Cryptocurrency has mostly been operating in a Wild West environment since Bitcoin was created in 2009, with almost no regulation of its offerings and activities. That could be changing soon.

Influential senators are pitching legislation that would classify Bitcoin and Ether as commodities and therefore make them subject to regulation by the U.S. Commodity Futures Trading Commission. This would change the world of cryptocurrency in two ways: going from no regulation to some regulation, and ending the discussion over whether these assets should be regulated as securities, instead of as commodities.

The most immediate effect for cryptocurrency firms would be additional costs and risks. Regulation would lead to increased costs because of hiring and other efforts related to compliance, explains Ken Joseph, managing director of financial services compliance and regulation at the consulting firm Kroll, and a former associate director at the U.S Securities and Exchange Commission. On the risk side, "you increase the risk of non-compliance, enforcement actions, investigations, and examinations. ... You run the risk that if you violate those rules, there are going to be consequences," Joseph says. He added, however, that the benefits would still outweigh the cost. "The industry has been clamoring for some level of certainty, of more predictability with regards to what rules or regulations apply."

The cryptocurrency industry would likely benefit from regulation because of what it would do for investors, as regulation "actually provides some investing confidence, some market participant confidence," Joseph says. "It also provides some transparency and I think serves to overall increase and provide a level of assurance, if you will, that there are operators in the space that are compliant with something."

The transition could present less of a challenge for larger crypto companies, according to Jennifer Connors, financial regulation and enforcement partner at Baker McKenzie. "Smaller players in the crypto ecosystem may have some culture shock in connection with assuming regulated status, but the larger firms are probably prepared and ready to manage, as soon as they understand what the rules are," Connors says.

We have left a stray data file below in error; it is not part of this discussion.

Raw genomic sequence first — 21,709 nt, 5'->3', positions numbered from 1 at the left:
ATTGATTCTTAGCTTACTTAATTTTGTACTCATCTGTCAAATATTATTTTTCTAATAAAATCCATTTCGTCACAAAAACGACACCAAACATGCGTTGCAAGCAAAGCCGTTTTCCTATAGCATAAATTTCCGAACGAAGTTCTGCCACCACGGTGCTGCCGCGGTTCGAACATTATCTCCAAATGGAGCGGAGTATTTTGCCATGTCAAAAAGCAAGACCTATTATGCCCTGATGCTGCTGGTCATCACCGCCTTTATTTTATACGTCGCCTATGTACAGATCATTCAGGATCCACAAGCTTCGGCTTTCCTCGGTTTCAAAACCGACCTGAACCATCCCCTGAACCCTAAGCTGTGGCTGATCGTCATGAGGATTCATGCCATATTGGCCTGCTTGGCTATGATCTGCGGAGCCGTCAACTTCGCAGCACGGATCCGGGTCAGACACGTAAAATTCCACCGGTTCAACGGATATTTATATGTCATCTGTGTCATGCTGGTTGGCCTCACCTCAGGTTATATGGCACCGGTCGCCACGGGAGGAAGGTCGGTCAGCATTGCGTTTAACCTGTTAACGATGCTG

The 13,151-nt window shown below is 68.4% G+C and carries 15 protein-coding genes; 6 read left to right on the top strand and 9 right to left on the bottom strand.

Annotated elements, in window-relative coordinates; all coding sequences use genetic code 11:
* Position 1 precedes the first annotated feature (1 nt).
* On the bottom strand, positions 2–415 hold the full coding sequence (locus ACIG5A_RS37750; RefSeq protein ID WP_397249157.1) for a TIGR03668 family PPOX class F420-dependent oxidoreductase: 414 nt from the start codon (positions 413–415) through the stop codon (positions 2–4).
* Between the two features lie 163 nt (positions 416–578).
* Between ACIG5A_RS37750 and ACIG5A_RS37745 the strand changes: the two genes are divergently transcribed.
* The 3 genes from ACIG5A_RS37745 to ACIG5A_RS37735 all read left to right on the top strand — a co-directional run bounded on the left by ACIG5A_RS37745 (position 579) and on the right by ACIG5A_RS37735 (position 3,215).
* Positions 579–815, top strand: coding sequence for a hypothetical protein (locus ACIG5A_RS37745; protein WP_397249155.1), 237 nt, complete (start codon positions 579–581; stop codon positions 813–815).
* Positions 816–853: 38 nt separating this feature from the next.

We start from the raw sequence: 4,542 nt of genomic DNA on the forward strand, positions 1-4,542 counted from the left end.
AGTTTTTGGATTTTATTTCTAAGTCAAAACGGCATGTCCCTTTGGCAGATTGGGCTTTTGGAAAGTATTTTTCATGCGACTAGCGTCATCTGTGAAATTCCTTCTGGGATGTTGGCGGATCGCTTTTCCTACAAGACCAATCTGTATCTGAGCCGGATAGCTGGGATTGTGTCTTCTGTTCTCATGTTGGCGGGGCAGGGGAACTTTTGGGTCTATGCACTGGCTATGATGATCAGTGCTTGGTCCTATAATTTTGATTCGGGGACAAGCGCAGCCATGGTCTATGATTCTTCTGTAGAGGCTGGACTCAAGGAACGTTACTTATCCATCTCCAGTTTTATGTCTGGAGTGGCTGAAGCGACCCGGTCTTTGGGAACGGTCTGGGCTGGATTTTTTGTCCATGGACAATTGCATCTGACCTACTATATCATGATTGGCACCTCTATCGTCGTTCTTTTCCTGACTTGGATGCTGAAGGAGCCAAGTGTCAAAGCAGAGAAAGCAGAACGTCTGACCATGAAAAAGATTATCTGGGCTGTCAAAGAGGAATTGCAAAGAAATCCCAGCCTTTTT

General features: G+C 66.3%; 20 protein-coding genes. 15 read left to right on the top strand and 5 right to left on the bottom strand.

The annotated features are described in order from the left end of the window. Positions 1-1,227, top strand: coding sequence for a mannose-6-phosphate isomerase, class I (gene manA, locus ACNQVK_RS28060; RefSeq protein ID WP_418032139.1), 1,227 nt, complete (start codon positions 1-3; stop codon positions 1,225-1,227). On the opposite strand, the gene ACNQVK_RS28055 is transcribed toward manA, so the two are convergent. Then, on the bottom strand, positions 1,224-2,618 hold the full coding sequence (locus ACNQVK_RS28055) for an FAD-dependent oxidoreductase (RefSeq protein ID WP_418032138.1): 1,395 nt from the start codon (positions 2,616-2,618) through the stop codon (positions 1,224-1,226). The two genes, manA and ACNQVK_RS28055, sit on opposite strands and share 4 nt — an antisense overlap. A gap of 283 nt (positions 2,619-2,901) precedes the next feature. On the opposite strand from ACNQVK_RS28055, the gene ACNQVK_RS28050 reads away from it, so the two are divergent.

The classification of these cryptocurrencies as commodities, and putting them under the CFTC, is a move the cryptocurrency industry has been lobbying for, preferring that route to regulation over the possibility of cryptocurrency being declared a security, which would subject it to regulation from the SEC.

"Firms such as Coinbase, FTX and Ripple have spent millions of dollars over the past year lobbying Congress to create a new category for digital commodities and empower the CFTC to regulate it," the Wall Street Journal reported, emphasizing that "the agency has roughly one-sixth the head count of the SEC, and its rules are seen by the industry as easier to comply with than securities laws."

However, Joseph asserted that regulation under either agency would likely be equally strict: "As a former regulator myself, I would guess that if you were to ask a CFTC enforcement or examination person as to whether they're any less tough than the SEC, I don't think you will hear that."

Meanwhile, Connors thinks the regulatory oversight is likely to be shared: "I would doubt that the CFTC ends up as the sole regulator; instead, I would expect an outcome more similar to swaps, where the SEC and CFTC share jurisdiction."